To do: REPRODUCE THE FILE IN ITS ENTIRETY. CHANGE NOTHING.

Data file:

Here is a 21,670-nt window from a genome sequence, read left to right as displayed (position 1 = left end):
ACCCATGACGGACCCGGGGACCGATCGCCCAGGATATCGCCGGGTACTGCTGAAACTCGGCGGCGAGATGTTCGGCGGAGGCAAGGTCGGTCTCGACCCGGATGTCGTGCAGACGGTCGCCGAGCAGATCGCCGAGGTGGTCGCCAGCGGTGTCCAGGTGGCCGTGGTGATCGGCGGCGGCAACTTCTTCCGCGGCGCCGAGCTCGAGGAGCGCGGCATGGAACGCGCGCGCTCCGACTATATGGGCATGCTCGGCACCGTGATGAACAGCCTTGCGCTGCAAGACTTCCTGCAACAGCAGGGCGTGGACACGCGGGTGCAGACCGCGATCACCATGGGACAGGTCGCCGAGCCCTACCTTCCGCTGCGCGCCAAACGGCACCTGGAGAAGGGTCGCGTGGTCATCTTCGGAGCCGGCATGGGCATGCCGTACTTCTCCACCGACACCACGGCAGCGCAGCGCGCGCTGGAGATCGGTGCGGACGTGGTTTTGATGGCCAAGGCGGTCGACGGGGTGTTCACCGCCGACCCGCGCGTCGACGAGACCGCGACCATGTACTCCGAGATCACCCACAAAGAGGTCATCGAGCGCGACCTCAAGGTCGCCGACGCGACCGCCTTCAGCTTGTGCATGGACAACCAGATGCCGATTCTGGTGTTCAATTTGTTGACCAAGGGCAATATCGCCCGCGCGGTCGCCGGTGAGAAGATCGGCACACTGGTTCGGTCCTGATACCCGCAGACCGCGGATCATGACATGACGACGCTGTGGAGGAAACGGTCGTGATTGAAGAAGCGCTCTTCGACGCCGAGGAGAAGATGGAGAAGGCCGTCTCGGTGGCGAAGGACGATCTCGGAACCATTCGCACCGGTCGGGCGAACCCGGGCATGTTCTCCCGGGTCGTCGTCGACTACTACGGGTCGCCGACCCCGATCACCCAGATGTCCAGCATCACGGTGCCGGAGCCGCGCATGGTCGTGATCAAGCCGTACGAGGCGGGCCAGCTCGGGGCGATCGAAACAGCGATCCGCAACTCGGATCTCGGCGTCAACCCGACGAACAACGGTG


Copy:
Here is a 21,670-nt window from a genome sequence, read left to right as displayed (position 1 = left end):
ACCCATGACGGACCCGGGGACCGATCGCCCAGGATATCGCCGGGTACTGCTGAAACTCGGCGGCGAGATGTTCGGCGGAGGCAAGGTCGGTCTCGACCCGGATGTCGTGCAGACGGTCGCCGAGCAGATCGCCGAGGTGGTCGCCAGCGGTGTCCAGGTGGCCGTGGTGATCGGCGGCGGCAACTTCTTCCGCGGCGCCGAGCTCGAGGAGCGCGGCATGGAACGCGCGCGCTCCGACTATATGGGCATGCTCGGCACCGTGATGAACAGCCTTGCGCTGCAAGACTTCCTGCAACAGCAGGGCGTGGACACGCGGGTGCAGACCGCGATCACCATGGGACAGGTCGCCGAGCCCTACCTTCCGCTGCGCGCCAAACGGCACCTGGAGAAGGGTCGCGTGGTCATCTTCGGAGCCGGCATGGGCATGCCGTACTTCTCCACCGACACCACGGCAGCGCAGCGCGCGCTGGAGATCGGTGCGGACGTGGTTTTGATGGCCAAGGCGGTCGACGGGGTGTTCACCGCCGACCCGCGCGTCGACGAGACCGCGACCATGTACTCCGAGATCACCCACAAAGAGGTCATCGAGCGCGACCTCAAGGTCGCCGACGCGACCGCCTTCAGCTTGTGCATGGACAACCAGATGCCGATTCTGGTGTTCAATTTGTTGACCAAGGGCAATATCGCCCGCGCGGTCGCCGGTGAGAAGATCGGCACACTGGTTCGGTCCTGATACCCGCAGACCGCGGATCATGACATGACGACGCTGTGGAGGAAACGGTCGTGATTGAAGAAGCGCTCTTCGACGCCGAGGAGAAGATGGAGAAGGCCGTCTCGGTGGCGAAGGACGATCTCGGAACCATTCGCACCGGTCGGGCGAACCCGGGCATGTTCTCCCGGGTCGTCGTCGACTACTACGGGTCGCCGACCCCGATCACCCAGATGTCCAGCATCACGGTGCCGGAGCCGCGCATGGTCGTGATCAAGCCGTACGAGGCGGGCCAGCTCGGGGCGATCGAAACAGCGATCCGCAACTCGGATCTCGGCGTCAACCCGACGAACAACGGTG